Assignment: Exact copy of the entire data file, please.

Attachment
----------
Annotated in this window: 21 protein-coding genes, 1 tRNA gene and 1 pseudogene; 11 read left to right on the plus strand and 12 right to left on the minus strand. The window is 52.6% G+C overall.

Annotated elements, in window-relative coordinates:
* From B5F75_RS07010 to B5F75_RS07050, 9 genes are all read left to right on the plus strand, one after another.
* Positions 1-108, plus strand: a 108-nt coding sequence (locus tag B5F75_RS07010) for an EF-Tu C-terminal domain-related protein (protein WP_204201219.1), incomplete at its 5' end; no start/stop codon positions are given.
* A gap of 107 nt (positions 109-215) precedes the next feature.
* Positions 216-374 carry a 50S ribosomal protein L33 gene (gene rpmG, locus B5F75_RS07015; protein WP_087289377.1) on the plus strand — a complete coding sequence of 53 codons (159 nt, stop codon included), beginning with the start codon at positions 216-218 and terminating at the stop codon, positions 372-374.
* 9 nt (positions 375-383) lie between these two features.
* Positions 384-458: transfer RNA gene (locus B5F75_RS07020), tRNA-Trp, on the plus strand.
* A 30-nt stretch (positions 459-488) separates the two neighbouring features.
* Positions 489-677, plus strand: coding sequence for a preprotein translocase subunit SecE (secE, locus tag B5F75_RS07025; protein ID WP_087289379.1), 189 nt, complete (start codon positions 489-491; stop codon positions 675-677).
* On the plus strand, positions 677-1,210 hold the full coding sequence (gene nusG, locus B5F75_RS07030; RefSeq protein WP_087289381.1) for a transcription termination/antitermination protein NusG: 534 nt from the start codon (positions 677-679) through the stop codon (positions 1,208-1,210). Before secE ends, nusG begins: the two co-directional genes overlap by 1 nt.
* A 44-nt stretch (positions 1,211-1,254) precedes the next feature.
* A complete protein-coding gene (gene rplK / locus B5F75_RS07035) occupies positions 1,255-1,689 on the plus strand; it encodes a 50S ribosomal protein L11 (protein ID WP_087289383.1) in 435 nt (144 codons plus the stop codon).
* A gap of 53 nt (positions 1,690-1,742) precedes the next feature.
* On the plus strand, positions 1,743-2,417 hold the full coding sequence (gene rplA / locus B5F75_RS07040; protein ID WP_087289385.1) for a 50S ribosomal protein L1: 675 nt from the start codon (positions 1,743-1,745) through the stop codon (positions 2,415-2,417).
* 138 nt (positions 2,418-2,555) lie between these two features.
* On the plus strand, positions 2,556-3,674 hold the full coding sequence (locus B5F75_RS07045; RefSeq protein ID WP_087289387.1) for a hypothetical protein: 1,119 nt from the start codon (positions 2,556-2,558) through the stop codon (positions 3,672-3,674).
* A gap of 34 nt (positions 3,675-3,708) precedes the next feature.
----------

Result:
Annotated in this window: 21 protein-coding genes, 1 tRNA gene and 1 pseudogene; 11 read left to right on the plus strand and 12 right to left on the minus strand. The window is 52.6% G+C overall.

Annotated elements, in window-relative coordinates:
* From B5F75_RS07010 to B5F75_RS07050, 9 genes are all read left to right on the plus strand, one after another.
* Positions 1-108, plus strand: a 108-nt coding sequence (locus tag B5F75_RS07010) for an EF-Tu C-terminal domain-related protein (protein WP_204201219.1), incomplete at its 5' end; no start/stop codon positions are given.
* A gap of 107 nt (positions 109-215) precedes the next feature.
* Positions 216-374 carry a 50S ribosomal protein L33 gene (gene rpmG, locus B5F75_RS07015; protein WP_087289377.1) on the plus strand — a complete coding sequence of 53 codons (159 nt, stop codon included), beginning with the start codon at positions 216-218 and terminating at the stop codon, positions 372-374.
* 9 nt (positions 375-383) lie between these two features.
* Positions 384-458: transfer RNA gene (locus B5F75_RS07020), tRNA-Trp, on the plus strand.
* A 30-nt stretch (positions 459-488) separates the two neighbouring features.
* Positions 489-677, plus strand: coding sequence for a preprotein translocase subunit SecE (secE, locus tag B5F75_RS07025; protein ID WP_087289379.1), 189 nt, complete (start codon positions 489-491; stop codon positions 675-677).
* On the plus strand, positions 677-1,210 hold the full coding sequence (gene nusG, locus B5F75_RS07030; RefSeq protein WP_087289381.1) for a transcription termination/antitermination protein NusG: 534 nt from the start codon (positions 677-679) through the stop codon (positions 1,208-1,210). Before secE ends, nusG begins: the two co-directional genes overlap by 1 nt.
* A 44-nt stretch (positions 1,211-1,254) precedes the next feature.
* A complete protein-coding gene (gene rplK / locus B5F75_RS07035) occupies positions 1,255-1,689 on the plus strand; it encodes a 50S ribosomal protein L11 (protein ID WP_087289383.1) in 435 nt (144 codons plus the stop codon).
* A gap of 53 nt (positions 1,690-1,742) precedes the next feature.
* On the plus strand, positions 1,743-2,417 hold the full coding sequence (gene rplA / locus B5F75_RS07040; protein ID WP_087289385.1) for a 50S ribosomal protein L1: 675 nt from the start codon (positions 1,743-1,745) through the stop codon (positions 2,415-2,417).
* 138 nt (positions 2,418-2,555) lie between these two features.
* On the plus strand, positions 2,556-3,674 hold the full coding sequence (locus B5F75_RS07045; RefSeq protein ID WP_087289387.1) for a hypothetical protein: 1,119 nt from the start codon (positions 2,556-2,558) through the stop codon (positions 3,672-3,674).
* A gap of 34 nt (positions 3,675-3,708) precedes the next feature.